A brain lesion is an abnormality seen on a brain-imaging test, such as magnetic resonance imaging (MRI) or computerized tomography (CT). On CT or MRI scans, brain lesions appear as dark or light spots that don't look like normal brain tissue.
Usually, a brain lesion is an incidental finding unrelated to the condition or symptom that led to the imaging test in the first place.
A brain lesion may involve small to large areas of your brain, and the severity of the underlying condition may range from relatively minor to life-threatening.
If a brain lesion discovered during a brain-imaging test doesn't appear to be from a benign or resolved condition, your doctor will likely seek more information from additional testing or consulting a specialist.
Your doctor may recommend that you see a neurologist for a specialized examination and, possibly, further tests. Even if a neurological work-up doesn't result in a diagnosis, your doctor may recommend continued testing to reach a diagnosis or follow-up imaging tests at regular intervals to monitor the lesion.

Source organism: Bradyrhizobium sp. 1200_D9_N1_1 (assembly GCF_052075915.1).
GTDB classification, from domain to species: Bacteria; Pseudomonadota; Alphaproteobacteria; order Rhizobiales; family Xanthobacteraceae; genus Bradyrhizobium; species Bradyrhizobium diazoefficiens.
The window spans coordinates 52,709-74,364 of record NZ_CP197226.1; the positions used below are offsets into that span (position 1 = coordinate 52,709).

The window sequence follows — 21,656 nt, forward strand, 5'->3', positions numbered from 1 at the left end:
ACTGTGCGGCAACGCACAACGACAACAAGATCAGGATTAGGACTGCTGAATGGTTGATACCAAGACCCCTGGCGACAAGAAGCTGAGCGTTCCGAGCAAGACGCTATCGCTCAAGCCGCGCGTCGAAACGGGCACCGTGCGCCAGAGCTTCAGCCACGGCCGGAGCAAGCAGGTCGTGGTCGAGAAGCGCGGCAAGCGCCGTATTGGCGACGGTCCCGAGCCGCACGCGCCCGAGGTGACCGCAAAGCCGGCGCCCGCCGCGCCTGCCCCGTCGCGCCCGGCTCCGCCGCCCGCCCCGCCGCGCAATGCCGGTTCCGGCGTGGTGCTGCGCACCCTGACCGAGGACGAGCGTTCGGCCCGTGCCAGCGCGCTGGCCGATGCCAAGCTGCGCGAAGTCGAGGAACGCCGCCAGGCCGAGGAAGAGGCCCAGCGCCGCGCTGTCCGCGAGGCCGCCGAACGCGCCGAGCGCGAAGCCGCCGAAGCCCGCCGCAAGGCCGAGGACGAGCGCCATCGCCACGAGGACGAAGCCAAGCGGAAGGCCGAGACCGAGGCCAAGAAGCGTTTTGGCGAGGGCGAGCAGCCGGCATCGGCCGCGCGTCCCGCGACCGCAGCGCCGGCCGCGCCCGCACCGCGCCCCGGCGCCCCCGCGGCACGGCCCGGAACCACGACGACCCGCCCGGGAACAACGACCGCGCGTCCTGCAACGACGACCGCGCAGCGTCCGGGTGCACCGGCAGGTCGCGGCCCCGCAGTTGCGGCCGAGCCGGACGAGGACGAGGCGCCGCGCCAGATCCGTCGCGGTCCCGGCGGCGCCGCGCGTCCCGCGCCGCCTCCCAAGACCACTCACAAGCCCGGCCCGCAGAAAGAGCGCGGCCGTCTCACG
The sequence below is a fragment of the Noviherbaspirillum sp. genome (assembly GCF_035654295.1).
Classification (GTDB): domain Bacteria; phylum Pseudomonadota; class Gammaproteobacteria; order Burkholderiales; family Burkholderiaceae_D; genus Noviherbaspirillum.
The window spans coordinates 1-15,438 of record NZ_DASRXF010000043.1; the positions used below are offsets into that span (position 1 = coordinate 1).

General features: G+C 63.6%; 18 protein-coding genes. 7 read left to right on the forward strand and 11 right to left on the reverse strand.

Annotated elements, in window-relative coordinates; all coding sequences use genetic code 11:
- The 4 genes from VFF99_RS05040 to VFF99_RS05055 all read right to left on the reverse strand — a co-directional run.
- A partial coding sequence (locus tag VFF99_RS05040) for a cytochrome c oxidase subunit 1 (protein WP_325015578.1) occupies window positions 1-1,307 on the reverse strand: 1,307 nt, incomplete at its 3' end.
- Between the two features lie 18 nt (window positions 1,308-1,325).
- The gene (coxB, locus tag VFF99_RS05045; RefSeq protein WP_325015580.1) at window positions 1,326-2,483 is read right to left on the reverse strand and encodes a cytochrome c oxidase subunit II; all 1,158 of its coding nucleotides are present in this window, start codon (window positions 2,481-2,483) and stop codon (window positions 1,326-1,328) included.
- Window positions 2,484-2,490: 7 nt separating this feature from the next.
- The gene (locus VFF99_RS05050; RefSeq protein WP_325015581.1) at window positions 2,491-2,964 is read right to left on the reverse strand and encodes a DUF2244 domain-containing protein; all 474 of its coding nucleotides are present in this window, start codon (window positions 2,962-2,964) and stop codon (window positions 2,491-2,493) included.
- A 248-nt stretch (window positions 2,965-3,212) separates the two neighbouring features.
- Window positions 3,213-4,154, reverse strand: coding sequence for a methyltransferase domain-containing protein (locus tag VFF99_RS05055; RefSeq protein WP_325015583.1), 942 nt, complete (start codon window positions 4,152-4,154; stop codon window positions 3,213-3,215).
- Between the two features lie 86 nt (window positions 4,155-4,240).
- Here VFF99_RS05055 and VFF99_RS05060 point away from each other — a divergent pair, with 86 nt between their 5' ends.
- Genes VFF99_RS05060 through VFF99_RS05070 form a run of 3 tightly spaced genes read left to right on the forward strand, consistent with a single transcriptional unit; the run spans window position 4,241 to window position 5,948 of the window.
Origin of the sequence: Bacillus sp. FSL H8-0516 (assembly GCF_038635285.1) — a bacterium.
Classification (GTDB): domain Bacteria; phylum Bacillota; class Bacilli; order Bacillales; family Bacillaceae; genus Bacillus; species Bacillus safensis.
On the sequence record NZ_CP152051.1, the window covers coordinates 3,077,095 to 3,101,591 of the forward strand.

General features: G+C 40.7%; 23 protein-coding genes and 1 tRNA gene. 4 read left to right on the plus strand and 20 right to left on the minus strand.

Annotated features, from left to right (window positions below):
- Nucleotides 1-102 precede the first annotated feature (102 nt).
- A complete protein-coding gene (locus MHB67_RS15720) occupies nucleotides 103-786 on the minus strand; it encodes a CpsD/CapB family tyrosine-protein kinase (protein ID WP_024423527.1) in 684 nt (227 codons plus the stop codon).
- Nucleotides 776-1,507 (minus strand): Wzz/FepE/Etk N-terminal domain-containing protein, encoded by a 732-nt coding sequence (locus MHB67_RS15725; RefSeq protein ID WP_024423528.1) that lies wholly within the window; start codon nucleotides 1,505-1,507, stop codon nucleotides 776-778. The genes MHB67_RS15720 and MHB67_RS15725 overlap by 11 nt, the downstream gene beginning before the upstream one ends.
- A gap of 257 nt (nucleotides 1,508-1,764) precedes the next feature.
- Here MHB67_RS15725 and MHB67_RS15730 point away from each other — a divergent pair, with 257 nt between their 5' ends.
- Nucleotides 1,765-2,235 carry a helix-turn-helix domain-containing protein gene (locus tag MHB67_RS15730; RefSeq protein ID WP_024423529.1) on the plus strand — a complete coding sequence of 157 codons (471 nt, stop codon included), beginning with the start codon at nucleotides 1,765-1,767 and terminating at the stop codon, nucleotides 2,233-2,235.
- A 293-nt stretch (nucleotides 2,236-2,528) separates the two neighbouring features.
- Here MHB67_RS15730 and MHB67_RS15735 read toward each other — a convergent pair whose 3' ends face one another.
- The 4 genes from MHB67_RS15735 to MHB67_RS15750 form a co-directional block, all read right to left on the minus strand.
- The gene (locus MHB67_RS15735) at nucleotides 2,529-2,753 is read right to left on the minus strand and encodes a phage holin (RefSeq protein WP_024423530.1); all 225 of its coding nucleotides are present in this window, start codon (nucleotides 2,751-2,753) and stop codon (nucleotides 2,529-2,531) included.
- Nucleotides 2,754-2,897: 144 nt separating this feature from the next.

Oct. 04, 2017
- Sandeman EM, et al. Incidental findings on brain MR imaging in older community-dwelling subjects are common but serious medical consequences are rare: A cohort study. PLOS One. 2013;8:e71467.
- Magnetic resonance imaging (MRI). National Multiple Sclerosis Society. http://www.nationalmssociety.org/Symptoms-Diagnosis/Diagnosing-Tools/MRI. Accessed Aug. 14, 2017.
- Maher CO, et al. Incidental findings on brain and spine imaging in children Pediatrics. 2015;135:e1084.
- Cole AJ. Magnetic resonance imaging changes related to acute seizure activity. https://www.uptodate.com/contents/search. Accessed Aug. 14, 2017.
- Sports-related concussion. Merck Manual Professional Version http://www.merckmanuals.com/professional/injuries-poisoning/traumatic-brain-injury-tbi/sports-related-concussion. Accessed Aug. 14, 2017.